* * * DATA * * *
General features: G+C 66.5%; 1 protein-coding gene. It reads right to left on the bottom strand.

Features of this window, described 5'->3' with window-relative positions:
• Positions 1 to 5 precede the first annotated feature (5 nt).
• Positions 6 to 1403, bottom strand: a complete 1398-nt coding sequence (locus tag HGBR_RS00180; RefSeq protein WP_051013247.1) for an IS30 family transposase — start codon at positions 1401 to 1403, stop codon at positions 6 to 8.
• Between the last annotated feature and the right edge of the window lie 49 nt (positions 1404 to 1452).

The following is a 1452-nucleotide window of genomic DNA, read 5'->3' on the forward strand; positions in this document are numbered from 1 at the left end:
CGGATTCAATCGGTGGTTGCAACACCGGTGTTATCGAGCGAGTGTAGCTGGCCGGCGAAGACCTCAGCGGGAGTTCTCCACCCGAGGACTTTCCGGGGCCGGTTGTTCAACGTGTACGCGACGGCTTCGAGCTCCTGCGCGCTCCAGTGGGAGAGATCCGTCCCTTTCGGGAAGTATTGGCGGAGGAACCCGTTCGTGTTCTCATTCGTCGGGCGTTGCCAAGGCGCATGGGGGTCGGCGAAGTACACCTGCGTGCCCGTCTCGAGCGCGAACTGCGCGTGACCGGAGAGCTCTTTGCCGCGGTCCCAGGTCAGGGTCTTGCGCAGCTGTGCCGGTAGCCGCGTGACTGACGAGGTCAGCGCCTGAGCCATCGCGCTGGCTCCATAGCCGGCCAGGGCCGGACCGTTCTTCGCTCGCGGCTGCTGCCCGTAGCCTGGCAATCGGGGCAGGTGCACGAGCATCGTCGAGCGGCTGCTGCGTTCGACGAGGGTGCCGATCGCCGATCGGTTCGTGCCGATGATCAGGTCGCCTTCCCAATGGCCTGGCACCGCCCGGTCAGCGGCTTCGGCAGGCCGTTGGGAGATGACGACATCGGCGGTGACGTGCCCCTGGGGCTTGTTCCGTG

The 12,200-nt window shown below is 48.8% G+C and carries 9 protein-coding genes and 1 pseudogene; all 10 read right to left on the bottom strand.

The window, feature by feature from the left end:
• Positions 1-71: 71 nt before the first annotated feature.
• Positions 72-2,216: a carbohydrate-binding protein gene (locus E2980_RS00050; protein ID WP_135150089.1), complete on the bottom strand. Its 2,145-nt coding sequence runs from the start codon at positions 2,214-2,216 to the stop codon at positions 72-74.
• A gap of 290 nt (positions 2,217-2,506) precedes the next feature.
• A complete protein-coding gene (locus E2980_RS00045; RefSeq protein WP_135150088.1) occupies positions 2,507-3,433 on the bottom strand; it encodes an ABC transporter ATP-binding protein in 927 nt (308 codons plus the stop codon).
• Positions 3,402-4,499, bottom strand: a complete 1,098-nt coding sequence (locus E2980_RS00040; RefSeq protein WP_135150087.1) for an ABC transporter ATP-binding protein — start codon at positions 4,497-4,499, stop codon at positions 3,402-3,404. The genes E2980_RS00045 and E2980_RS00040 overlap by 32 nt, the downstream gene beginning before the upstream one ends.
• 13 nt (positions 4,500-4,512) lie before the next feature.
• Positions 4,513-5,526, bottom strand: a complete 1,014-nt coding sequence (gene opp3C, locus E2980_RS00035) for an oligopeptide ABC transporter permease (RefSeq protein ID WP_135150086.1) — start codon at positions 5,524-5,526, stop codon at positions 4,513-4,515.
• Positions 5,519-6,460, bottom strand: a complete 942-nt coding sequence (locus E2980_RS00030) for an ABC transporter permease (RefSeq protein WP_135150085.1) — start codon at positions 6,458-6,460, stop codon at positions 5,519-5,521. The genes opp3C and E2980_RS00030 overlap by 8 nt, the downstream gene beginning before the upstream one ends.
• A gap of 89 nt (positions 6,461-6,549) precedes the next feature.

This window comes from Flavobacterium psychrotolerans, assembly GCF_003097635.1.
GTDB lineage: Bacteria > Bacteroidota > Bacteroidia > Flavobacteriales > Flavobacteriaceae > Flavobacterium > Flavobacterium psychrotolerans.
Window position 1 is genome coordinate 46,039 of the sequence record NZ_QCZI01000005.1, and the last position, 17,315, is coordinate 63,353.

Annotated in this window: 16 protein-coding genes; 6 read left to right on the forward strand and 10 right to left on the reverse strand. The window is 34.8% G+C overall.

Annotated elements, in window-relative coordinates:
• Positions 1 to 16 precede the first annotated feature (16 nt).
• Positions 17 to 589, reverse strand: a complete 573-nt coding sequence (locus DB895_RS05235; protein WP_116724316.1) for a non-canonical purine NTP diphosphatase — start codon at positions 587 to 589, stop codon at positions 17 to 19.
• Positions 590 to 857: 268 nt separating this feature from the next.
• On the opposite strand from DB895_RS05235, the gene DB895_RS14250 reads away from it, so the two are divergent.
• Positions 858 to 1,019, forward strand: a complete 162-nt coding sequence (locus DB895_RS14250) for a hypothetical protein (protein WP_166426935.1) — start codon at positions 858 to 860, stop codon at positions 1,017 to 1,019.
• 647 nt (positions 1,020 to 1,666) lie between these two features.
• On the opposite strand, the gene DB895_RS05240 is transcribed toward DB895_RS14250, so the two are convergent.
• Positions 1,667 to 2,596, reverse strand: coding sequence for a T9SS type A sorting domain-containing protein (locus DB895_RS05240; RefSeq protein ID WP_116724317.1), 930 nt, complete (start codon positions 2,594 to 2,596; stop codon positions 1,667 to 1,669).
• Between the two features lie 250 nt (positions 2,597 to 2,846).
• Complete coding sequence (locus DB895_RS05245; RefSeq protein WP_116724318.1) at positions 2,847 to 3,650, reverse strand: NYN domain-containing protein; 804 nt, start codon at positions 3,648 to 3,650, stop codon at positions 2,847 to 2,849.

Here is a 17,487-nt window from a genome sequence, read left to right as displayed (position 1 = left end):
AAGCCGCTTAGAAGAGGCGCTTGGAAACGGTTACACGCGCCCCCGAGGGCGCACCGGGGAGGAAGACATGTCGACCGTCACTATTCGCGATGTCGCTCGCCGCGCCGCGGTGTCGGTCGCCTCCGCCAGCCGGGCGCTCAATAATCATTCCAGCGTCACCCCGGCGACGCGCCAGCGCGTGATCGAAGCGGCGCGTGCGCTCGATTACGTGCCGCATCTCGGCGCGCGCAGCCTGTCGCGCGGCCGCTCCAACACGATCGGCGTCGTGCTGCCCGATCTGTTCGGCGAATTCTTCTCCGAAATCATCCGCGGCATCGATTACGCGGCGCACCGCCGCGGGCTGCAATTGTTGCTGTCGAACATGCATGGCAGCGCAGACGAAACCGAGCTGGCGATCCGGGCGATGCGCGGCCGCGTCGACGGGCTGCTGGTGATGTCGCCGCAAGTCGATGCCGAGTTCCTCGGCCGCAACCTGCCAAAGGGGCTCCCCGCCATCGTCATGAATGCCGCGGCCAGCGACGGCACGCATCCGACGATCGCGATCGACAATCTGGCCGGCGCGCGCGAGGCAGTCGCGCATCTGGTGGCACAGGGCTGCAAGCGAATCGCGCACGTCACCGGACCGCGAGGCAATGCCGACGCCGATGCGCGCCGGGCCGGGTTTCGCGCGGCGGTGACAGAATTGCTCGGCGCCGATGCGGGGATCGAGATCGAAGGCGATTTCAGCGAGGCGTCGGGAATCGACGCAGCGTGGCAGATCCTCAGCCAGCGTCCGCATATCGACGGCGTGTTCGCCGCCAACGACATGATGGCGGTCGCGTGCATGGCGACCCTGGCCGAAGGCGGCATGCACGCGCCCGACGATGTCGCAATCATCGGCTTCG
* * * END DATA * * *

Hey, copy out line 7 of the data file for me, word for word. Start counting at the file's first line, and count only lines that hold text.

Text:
CGGATTCAATCGGTGGTTGCAACACCGGTGTTATCGAGCGAGTGTAGCTGGCCGGCGAAGACCTCAGCGGGAGTTCTCCACCCGAGGACTTTCCGGGGCCGGTTGTTCAACGTGTACGCGACGGCTTCGAGCTCCTGCGCGCTCCAGTGGGAGAGATCCGTCCCTTTCGGGAAGTATTGGCGGAGGAACCCGTTCGTGTTCTCATTCGTCGGGCGTTGCCAAGGCGCATGGGGGTCGGCGAAGTACACCTGCGTGCCCGTCTCGAGCGCGAACTGCGCGTGACCGGAGAGCTCTTTGCCGCGGTCCCAGGTCAGGGTCTTGCGCAGCTGTGCCGGTAGCCGCGTGACTGACGAGGTCAGCGCCTGAGCCATCGCGCTGGCTCCATAGCCGGCCAGGGCCGGACCGTTCTTCGCTCGCGGCTGCTGCCCGTAGCCTGGCAATCGGGGCAGGTGCACGAGCATCGTCGAGCGGCTGCTGCGTTCGACGAGGGTGCCGATCGCCGATCGGTTCGTGCCGATGATCAGGTCGCCTTCCCAATGGCCTGGCACCGCCCGGTCAGCGGCTTCGGCAGGCCGTTGGGAGATGACGACATCGGCGGTGACGTGCCCCTGGGGCTTGTTCCGTG